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All New X-men #27 – Review

by Brian Michael Bendis (Writer), Stuart Immonen (Artist), Wade Von Grawbadger (Inker), Marte Gracia (Colorist).

The Story: The Children of Mystique from the future cause havoc for the X-men in the present.

The Review: There is a lot of misdirection occurring in this current arc of All-New X-men as the Brotherhood of the future return to plague the X-men, including the members who apparently died during the Battle of the Atom storyline. With telepathic trickery and a shape-shifter loose in the New Xavier school its hard to tell exactly if what is presented is what is actually happening at any given time. This creates a lot of uncertainty, keeping the reader on their back foot and achieving a sense of claustrophobic chaos and suspense which I must commend the creative team for.

With the Brotherhood returning, Bendis begins to peel back the curtain on a few of the all new creations, specifically Xavier, who we discover in this issue is not in fact the grandson of Xavier as he had been claiming. Half of his parentage is revealed explicitly while the other half is suggested strongly, however with all of the uncertainty and trickery afoot its hard to tell if what is strongly implied is indeed fact. I’m sure readers will be desperate to see the events that led up to Xavier’s conception as it is a pairing that seems both obvious but also impossible at the same time, How and when this coupling happened is of great significance not just to Xavier but to readers and the X-men as a whole.

The marriage of the casts of All-New X-men and Uncanny X-men has been working really well in this book lately, it’s nice to see the events from both books reflected and referenced in both as its reminiscent of the Claremont era when New Mutants and Uncanny would interact closely. It’s a small thing but it really does help to make this universe feel a little more real and special. Something incredibly important occurs with Triage in this issue that will no doubt come back into play down the line in Uncanny as his power set is expanded and explored.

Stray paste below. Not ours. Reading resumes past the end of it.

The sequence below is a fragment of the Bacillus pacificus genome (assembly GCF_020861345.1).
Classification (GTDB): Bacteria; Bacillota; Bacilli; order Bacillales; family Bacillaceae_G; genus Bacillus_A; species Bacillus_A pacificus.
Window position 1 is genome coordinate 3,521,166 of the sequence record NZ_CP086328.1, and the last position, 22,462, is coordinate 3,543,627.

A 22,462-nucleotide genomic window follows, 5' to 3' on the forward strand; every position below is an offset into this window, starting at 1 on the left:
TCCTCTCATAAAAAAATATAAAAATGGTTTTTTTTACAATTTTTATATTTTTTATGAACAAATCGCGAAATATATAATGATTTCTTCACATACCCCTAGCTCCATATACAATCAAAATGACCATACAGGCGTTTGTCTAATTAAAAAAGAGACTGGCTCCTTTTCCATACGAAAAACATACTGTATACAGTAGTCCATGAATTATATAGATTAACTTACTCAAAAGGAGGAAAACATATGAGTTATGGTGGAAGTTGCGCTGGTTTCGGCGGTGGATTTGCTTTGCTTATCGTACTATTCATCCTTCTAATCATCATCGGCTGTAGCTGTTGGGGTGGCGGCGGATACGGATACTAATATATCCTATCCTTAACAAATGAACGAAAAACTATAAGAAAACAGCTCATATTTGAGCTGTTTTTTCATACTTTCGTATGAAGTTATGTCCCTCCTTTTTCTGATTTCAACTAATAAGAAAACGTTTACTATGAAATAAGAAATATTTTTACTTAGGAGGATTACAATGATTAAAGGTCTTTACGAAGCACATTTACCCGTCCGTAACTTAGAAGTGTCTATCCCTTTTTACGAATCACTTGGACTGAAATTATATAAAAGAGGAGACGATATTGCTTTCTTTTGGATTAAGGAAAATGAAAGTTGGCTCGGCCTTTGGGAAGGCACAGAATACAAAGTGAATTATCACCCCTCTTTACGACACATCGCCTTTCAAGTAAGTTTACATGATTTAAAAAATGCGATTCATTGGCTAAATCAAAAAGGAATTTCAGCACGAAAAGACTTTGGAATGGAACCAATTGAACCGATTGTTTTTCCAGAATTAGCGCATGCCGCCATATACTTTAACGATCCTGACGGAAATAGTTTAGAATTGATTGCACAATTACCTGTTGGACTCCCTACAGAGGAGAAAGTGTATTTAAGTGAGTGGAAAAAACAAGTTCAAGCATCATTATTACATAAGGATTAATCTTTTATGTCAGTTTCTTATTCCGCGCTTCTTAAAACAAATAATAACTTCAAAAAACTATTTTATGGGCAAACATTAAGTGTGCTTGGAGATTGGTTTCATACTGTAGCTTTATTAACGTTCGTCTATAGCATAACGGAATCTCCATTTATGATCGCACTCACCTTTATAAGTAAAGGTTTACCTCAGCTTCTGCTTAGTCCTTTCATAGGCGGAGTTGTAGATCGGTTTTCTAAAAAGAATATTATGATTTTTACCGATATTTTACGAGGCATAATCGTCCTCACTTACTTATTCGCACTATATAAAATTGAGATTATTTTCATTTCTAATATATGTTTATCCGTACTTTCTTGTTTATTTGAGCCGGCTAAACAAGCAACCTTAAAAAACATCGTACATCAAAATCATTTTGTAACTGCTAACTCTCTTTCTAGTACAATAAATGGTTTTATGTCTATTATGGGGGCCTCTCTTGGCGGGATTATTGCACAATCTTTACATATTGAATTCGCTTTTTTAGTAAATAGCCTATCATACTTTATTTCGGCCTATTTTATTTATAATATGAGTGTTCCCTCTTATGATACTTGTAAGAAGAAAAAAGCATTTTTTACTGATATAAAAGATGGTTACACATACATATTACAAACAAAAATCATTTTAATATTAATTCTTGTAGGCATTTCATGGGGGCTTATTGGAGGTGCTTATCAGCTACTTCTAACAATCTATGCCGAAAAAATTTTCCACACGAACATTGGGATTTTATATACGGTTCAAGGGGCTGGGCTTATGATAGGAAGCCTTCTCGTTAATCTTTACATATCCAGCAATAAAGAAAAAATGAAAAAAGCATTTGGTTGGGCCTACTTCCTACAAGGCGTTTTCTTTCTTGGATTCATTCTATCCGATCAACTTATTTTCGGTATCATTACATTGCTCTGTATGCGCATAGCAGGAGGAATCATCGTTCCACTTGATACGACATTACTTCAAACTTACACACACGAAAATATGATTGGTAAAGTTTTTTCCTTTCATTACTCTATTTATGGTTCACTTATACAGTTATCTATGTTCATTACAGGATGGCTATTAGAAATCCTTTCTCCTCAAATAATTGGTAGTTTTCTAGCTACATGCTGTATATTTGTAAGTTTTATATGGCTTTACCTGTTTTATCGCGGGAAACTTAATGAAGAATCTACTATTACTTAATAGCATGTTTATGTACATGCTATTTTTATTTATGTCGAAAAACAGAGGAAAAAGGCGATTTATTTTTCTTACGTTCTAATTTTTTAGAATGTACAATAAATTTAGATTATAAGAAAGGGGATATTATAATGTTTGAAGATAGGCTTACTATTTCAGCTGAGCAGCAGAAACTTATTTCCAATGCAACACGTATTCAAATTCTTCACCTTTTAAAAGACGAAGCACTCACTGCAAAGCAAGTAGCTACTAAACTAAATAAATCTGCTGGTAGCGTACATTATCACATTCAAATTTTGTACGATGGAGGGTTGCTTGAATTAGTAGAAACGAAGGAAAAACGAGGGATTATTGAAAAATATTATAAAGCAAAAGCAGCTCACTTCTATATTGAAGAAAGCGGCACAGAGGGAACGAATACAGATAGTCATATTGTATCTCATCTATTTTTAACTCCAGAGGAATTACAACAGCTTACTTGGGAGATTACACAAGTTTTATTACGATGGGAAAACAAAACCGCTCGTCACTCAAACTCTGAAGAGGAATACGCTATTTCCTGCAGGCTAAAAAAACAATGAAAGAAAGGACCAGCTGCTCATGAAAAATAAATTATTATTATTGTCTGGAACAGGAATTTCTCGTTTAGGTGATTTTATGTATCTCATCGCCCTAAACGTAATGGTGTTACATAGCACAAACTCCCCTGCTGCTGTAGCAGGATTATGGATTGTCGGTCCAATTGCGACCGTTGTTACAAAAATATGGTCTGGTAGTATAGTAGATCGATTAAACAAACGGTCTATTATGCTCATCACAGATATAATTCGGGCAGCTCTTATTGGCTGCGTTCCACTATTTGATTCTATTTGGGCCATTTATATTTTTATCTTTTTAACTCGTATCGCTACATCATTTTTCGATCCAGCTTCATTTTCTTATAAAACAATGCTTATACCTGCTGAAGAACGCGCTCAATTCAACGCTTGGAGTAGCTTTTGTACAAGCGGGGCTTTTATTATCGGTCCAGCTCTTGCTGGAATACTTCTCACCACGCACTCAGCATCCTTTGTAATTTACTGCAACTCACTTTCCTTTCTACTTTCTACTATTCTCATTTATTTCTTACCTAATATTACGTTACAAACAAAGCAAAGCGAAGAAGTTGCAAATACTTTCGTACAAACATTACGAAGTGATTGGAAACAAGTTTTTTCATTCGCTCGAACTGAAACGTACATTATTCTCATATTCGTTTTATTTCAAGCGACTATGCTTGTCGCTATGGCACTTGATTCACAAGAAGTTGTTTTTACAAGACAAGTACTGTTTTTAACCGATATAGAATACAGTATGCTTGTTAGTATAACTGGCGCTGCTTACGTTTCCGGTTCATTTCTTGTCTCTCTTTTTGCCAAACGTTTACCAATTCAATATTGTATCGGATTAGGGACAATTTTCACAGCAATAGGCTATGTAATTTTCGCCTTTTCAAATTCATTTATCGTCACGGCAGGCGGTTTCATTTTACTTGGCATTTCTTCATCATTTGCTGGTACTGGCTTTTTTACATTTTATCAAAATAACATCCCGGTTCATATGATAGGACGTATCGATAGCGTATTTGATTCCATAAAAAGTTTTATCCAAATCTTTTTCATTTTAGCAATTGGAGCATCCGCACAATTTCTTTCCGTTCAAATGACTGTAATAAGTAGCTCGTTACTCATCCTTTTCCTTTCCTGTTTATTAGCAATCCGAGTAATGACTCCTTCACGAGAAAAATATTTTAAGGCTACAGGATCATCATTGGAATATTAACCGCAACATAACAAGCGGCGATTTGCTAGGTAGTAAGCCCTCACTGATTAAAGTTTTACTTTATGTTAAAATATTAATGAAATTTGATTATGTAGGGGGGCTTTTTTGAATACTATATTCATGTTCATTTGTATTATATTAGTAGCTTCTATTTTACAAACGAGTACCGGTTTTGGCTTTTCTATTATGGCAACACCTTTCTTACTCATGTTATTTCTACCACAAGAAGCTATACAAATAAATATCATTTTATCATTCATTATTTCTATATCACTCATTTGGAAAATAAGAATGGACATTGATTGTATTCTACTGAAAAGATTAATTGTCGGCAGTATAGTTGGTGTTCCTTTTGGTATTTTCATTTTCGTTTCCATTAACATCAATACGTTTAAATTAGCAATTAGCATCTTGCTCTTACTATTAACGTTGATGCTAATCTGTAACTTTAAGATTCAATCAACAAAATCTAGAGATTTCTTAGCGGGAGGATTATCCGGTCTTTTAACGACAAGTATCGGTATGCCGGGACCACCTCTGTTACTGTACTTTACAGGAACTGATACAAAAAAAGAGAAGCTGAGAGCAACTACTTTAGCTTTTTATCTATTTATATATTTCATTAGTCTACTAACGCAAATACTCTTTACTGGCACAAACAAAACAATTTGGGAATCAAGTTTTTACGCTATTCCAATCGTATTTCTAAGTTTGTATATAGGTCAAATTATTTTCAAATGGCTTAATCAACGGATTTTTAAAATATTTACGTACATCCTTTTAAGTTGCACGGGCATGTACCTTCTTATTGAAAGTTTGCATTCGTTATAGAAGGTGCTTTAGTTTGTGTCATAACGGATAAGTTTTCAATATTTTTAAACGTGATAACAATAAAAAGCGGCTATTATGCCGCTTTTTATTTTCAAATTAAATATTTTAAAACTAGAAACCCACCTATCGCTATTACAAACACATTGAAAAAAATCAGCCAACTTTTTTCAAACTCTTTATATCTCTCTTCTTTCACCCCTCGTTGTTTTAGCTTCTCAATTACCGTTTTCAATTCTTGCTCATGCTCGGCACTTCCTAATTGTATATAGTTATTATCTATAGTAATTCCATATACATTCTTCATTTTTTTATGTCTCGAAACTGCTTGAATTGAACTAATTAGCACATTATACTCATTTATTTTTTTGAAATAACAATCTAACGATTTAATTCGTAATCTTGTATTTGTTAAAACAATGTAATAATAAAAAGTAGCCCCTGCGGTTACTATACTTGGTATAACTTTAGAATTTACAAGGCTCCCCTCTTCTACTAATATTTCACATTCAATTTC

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Original Sin #1 – Review

by Jason Aaron (Writer), Mike Deodato (Penciler), Frank Martin (Color Artist).

The Story: Nick Fury comes out of retirement to solve the case of the Watcher’s murder.

The Review: Opening issues to event stories always seem quite difficult to pull off, there is always a hefty amount of set up to achieve and pieces put into play whilst still telling an entertaining story on a larger than normal canvas. Jason Aaron and Mike Deodato manage to achieve all of this and more in the first issue of Original Sin which has been marketed as a cosmic murder mystery, the issue feels very different to either the politics of Civil War or the paranoia of Secret Invasion which helps make the event feel fresh.

The writing in this issue feels a lot more character focused than in a lot of event books, with Nick Fury taking something of a starring role, cast as the ‘retired and tired gumshoe being dragged back for the case of the century’. The diner sequence in this issue is a great way to introduce readers to our protagonist as Nick Fury along with other old soldiers of the Marvel Universe attend their regular ‘meat night’. It’s a great way to show how the history between these characters continues to inform their interactions in the present and feels like a very natural conversation between a very natural grouping of characters.